Birmingham, once the manufacturing heart of Britain when it was the workshop of the world, rejuvenated itself after the implosion of its industrial base in the 1980s. That collapse, unimpeded by Margaret Thatcher and the Conservative government, was devastating even by the standards of the time because of Birmingham’s over-dependence on the automobile industry.
“This city lost more jobs in less than 10 years than any other part of the UK, including the whole of Scotland and Wales combined,” says Sir Albert Bore, a leading figure on Birmingham City Council. No less than 200,000 positions disappeared and unemployment averaged 25 per cent, climbing to 50 per cent in the worst-hit areas.
“We realised the government was not going to help,” he adds, recalling that the city did not have at that time a single adequate hotel or restaurant in which to house and feed the potential investors it was hoping to attract.
The refusal of the British state to provide funds as a catalyst for revival forced the council to look to Brussels for help in its renaissance.
“The EU made it happen because theirs was the first big investment,” Bore says. Over the following years, the city received huge amounts of funding from the EU.
The effort largely succeeded.
Standing in New Street in the centre of Birmingham, there are cranes at work on the skyline in whatever direction one looks. The city had boasted in the 19th century of being “the city of a thousand trades”, between them supplying the world with whatever merchandise it wanted. But many of these goods were made by a low- or semi-skilled workforce and a technology that was becoming obsolete.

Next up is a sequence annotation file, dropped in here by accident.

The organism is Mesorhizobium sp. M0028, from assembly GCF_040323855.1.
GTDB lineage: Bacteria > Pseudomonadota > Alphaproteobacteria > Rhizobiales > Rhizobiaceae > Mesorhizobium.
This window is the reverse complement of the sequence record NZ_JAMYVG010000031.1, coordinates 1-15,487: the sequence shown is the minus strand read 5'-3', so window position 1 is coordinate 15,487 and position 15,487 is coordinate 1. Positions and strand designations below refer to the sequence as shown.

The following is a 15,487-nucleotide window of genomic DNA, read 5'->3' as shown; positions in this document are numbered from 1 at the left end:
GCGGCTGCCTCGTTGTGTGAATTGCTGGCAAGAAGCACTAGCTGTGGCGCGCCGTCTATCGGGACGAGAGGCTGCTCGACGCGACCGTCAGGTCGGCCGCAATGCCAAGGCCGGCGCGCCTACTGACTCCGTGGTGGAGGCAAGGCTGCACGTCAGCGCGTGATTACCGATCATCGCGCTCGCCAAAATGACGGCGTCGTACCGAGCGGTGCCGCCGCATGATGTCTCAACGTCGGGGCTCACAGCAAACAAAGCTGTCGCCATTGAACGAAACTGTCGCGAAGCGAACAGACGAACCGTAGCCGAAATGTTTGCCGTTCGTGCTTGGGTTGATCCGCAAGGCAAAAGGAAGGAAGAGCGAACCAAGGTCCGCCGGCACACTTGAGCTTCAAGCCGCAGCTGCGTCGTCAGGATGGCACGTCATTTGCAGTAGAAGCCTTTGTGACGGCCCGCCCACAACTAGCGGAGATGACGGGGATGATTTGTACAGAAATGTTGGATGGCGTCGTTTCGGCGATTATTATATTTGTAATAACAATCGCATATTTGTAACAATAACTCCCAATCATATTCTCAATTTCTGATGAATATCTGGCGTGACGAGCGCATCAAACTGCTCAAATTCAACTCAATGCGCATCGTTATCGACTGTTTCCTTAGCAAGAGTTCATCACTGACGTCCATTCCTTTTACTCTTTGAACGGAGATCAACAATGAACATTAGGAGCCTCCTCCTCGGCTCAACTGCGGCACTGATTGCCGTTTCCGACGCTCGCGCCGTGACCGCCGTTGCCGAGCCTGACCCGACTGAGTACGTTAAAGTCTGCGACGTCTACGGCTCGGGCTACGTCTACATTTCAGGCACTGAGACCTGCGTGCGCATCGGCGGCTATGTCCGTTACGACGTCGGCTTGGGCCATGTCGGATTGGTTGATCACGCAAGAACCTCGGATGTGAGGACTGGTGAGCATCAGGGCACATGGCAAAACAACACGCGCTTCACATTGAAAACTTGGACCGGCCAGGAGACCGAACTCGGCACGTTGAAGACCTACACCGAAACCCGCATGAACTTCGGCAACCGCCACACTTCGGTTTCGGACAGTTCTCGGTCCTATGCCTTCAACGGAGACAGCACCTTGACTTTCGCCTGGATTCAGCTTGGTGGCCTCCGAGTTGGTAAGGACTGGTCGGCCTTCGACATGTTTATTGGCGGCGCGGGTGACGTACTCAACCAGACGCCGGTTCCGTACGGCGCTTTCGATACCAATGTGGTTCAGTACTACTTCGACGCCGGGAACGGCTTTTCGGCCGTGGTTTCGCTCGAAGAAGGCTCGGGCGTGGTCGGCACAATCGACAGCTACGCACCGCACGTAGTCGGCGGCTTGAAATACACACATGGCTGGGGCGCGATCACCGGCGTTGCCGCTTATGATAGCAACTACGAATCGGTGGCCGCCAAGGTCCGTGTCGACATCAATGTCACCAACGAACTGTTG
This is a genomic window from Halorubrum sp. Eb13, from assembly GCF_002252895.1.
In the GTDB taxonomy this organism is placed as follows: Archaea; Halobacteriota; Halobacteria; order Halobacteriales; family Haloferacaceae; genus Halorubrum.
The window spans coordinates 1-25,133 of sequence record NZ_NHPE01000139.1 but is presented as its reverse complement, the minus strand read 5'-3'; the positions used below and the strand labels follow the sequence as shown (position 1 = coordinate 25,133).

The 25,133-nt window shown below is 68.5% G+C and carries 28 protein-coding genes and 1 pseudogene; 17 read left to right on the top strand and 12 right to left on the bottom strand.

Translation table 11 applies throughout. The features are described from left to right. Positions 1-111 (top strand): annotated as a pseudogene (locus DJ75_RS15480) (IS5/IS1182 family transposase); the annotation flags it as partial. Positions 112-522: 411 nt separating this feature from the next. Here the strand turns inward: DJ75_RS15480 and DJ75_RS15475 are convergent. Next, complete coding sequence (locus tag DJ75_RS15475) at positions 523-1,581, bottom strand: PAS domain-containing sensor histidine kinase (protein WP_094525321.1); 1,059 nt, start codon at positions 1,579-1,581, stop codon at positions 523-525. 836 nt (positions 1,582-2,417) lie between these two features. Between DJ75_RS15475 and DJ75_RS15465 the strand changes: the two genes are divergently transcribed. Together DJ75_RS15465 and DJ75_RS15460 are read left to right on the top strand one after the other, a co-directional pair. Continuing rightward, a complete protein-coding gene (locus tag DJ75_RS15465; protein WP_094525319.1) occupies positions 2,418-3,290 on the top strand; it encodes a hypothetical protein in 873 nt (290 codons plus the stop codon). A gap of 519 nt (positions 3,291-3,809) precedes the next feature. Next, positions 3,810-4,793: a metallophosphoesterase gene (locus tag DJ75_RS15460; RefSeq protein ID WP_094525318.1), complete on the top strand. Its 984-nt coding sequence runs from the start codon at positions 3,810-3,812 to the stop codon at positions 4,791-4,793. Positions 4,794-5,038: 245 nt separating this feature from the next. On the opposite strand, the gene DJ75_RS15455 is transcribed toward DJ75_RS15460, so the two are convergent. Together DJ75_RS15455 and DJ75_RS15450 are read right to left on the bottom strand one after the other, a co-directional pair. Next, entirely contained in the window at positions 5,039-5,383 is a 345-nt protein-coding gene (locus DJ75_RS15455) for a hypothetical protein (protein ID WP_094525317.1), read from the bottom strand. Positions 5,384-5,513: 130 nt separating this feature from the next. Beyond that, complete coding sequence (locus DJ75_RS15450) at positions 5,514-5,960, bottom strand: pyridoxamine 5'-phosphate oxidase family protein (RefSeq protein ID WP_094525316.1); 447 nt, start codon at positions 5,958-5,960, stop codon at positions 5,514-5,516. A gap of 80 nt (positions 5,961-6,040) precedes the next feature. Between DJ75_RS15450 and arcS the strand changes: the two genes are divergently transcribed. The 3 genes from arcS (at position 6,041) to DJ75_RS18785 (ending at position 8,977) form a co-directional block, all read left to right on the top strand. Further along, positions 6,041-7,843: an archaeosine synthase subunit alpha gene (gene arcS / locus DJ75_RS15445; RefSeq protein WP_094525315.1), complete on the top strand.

The problems the city wrestled with in the 1980s were the same seen in other urban centres in western Europe and the US, except that in Birmingham’s case the difficulties were worse because of its vast and vulnerable vehicle-making sector. The solutions adopted resembled those elsewhere too: reviving the city centre, attracting high-skilled industries and financial services, creating a highly skilled workforce with an emphasis on expanding higher education.
The 1.1 million population today is younger than any similar city in Europe, largely because there are 80,000 students from the UK and abroad studying at high-prestige institutions such as Aston University, Birmingham City University and Birmingham University, the latter alone employing 10,000 people.
Financial institutions have grown here, such as Deutsche Bank, which once had only a back office in the city but now has a trading floor and employs 1,500 people. New foreign-owned automotive industries like Jaguar Land Rover have moved in or been revived. Against the odds, Birmingham pressed all the right buttons to move towards a high-skilled, high-technology economy operating across the boundaries of many nation states.
People who masterminded the transition, however, now wonder if they are about to see Birmingham’s economy once again capsized, this time by the UK’s decision to leave the European Union. Among those most affected by Brexit are those enterprises and institutions which have been the wellsprings of Birmingham’s modern prosperity, uneven though the distributed of its benefits have been.